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The District’s top pitmaster is opening up a new barbecue joint on Friday

Rob Sonderman's Federalist Pig won't be a carbon copy of his previous place, DCity Smokehouse. (Amanda Voisard/For The Washington Post)

For his new barbecue joint, Rob Sonderman wanted a smoker that burns only wood, but the former DCity Smokehouse pitmaster says his insurance company nixed the idea.

That one, seemingly innocuous decision has complicated Sonderman's next project, Federalist Pig, which is scheduled to open Friday in the former Shawarma King space in Adams Morgan. The District's best pitmaster, who's been absent from the scene for nearly a year, will now rekindle his career with a Southern Pride smoker, the kind of gas-enhanced oven that's scorned by barbecue purists.

[The $20 Diner's 2016 guide to the best barbecue in the D.C. area.]

Even Sonderman is sheepish about the machine. After all, he's a purist, too. He's the guy who was producing excellent barbecue at DCity with a J&R wood-burning smoker. Sonderman knows all too well that controlling fire, smoke and temperature — elements that, more or less, are maintained effortlessly with a gas-enhanced smoker — are essential skills of the pitmaster's craft.

Which explains why Sonderman doesn't plan to use the supplemental gas heat on his new smoker, other than to ignite the lump charcoal in his firebox. Once the bed of charcoal is smoldering, Sonderman will turn off the gas and feed wood into the firebox to cook his briskets, ribs, turkeys, sausages and chickens.

“The machine obviously makes life easier, and the gas valve is a nice thing to have to get the fire going,” Sonderman says. “But I definitely don't want to use the gas at all, if I don't have to.”

[A good pitmaster is difficult to replace. Witness what used to be D.C.'s best barbecue.]

Federalist Pig is a partnership between Sonderman and Steve Salis, the co-founder and former chief executive of &pizza. It won’t look anything like the pitmaster’s previous place of employment. For starters, the nearly 1,200-square-foot space will have a lot more seating than the old DCity: There will be stools and benches (well, a repurposed church pew) for 30 diners, plus more seats on the patio when the weather warms. But just as important, Sonderman has overhauled all his recipes, from A to Z.

So nothing is carrying over from DCity?

“The [smoking] technique is carried over, obviously,” Sonderman says. “But in terms of direct recipes, nothing.”

The problem is that when the pitmaster left DCity, he also left behind his recipes. Sonderman wasn't about to compete against himself by offering the same sandwiches, sauces and dry-rubbed meats found at DCity. (Not that there would be any competition at present, since DCity remains on hiatus while waiting for its new location at 203 Florida Ave. NW.) Besides, Sonderman says, “I kind of wanted to change a lot of stuff. It's a new thing, and it's just an opportunity for me to mess around with different flavor profiles.”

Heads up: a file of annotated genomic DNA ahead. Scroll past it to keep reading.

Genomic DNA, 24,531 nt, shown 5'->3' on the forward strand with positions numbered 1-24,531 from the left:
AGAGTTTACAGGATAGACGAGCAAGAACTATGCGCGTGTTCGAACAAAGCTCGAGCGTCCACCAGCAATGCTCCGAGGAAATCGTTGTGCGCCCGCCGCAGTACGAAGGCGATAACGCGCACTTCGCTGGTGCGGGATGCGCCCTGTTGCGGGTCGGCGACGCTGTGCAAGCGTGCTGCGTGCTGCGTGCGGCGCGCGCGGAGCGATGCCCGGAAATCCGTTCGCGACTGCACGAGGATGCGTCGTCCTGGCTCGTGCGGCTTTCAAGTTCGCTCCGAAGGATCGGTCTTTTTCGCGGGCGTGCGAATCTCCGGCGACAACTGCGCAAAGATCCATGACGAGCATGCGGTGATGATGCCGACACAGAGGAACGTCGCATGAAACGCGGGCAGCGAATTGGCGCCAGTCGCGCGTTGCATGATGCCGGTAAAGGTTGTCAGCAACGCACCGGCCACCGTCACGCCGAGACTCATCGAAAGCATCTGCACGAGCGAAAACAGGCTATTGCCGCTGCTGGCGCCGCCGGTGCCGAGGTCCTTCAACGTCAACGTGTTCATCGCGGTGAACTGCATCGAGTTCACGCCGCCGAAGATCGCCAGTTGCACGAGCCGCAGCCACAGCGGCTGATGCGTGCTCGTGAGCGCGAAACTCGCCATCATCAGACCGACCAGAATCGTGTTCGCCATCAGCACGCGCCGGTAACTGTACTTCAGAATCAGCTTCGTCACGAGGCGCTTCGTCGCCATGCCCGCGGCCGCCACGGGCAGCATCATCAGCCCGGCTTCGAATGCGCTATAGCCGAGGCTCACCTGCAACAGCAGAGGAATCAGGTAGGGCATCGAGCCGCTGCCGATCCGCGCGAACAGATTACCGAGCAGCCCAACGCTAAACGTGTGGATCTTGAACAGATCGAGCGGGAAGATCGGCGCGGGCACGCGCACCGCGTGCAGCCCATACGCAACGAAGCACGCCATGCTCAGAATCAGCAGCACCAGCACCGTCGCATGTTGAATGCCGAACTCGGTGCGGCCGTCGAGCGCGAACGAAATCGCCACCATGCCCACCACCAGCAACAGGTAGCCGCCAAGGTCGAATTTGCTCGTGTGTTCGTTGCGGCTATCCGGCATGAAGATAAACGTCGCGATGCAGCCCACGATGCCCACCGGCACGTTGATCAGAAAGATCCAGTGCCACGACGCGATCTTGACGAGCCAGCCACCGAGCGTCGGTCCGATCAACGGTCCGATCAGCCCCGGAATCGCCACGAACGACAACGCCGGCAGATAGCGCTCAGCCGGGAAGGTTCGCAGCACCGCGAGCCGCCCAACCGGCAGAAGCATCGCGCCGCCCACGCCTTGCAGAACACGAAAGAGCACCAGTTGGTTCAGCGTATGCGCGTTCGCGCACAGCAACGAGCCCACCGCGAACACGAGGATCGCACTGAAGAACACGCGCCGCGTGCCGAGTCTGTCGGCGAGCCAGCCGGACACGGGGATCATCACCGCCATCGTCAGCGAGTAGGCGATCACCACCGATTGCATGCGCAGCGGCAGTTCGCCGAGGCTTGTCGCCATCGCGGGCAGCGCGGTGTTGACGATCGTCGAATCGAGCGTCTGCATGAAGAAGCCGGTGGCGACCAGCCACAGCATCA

The menu at Federalist Pig won't be as deep as the old one at DCity. It will launch with six signature sandwiches, including the Carolina on My Mind, a chopped pork shoulder sandwich studded with crispy bits of skin. Truth be told, Sonderman's Texas Ranger sandwich sounds pretty similar to his previous gutbuster at DCity, the Brisket Champ. Both are brisket-based bites with fried onions and house-made pickles on Texas toast.

But because he's revised his sauces, pickle brines, dry rubs and bread, Sonderman expects his latest beef sandwich to yield different flavors. Sonderman has even expanded his line of hardwoods, which will contribute new flavors to the meats as well. He plans to throw six kinds of logs into the smoker: red oak, cherry, maple, pear, persimmon and honey locust.

Honey locust?

“It smells in between oak and hickory,” Sonderman says. “It's got a little bit of a sweet aroma to it. It's pretty nice.”

The pitmaster has other surprises awaiting at his new place, including smoked sausages stuffed with freshly ground beef or pork trimmings as well as dry-seasoned spareribs prepared (somewhat) like the bones found in Memphis. Sonderman has even been tinkering with smoked jackfruit and breadfruit, which he hopes to serve in the future as a vegetarian barbecue sandwich.

“It has a very similar consistency to pulled chicken,” he says. “It has that kind of shreddable texture.”

Whatever you order at Federalist Pig, it will be served on a quarter sheet pan covered in butcher paper. Sides will include crispy Brussels sprouts, spicy garlic green beans and Red Bliss potato salad. Drinks will initially be limited to the soft variety, heavy on sodas from the South such as Cheerwine, Nehi grape and Big Red. Sonderman hopes to add local beer in cans and bottles next month, when he secures a liquor license.

As opening day approaches, Sonderman expects the barbecue from his Southern Pride unit will compare favorably to his previous smoked meats. There's little reason to doubt Sonderman on this front, but still, I wondered if the machine's very presence at Federalist Pig made him feel as if he were betraying his allegiance to the traditional barbecue gods.

“I definitely do, a little bit,” he says. “It's unfortunate that with this space, I couldn't use the smokers that I wanted to use, but I didn't really have a whole lot of options . . . I know that we'll be able to cook good food out of this.”

Federalist Pig, 1654 Columbia Rd. NW, Hours: Wednesday, Thursday and Friday, 5 to 10 p.m., Saturday and Sunday, noon to 10 p.m.

Read more:

Want the best beef tenderloin in the D.C. area? Head to Silver Spring.

A good pitmaster is difficult to replace. Witness what used to be D.C.’s best barbecue.

The $20 Diner's 2016 guide to the best barbecue in the D.C. area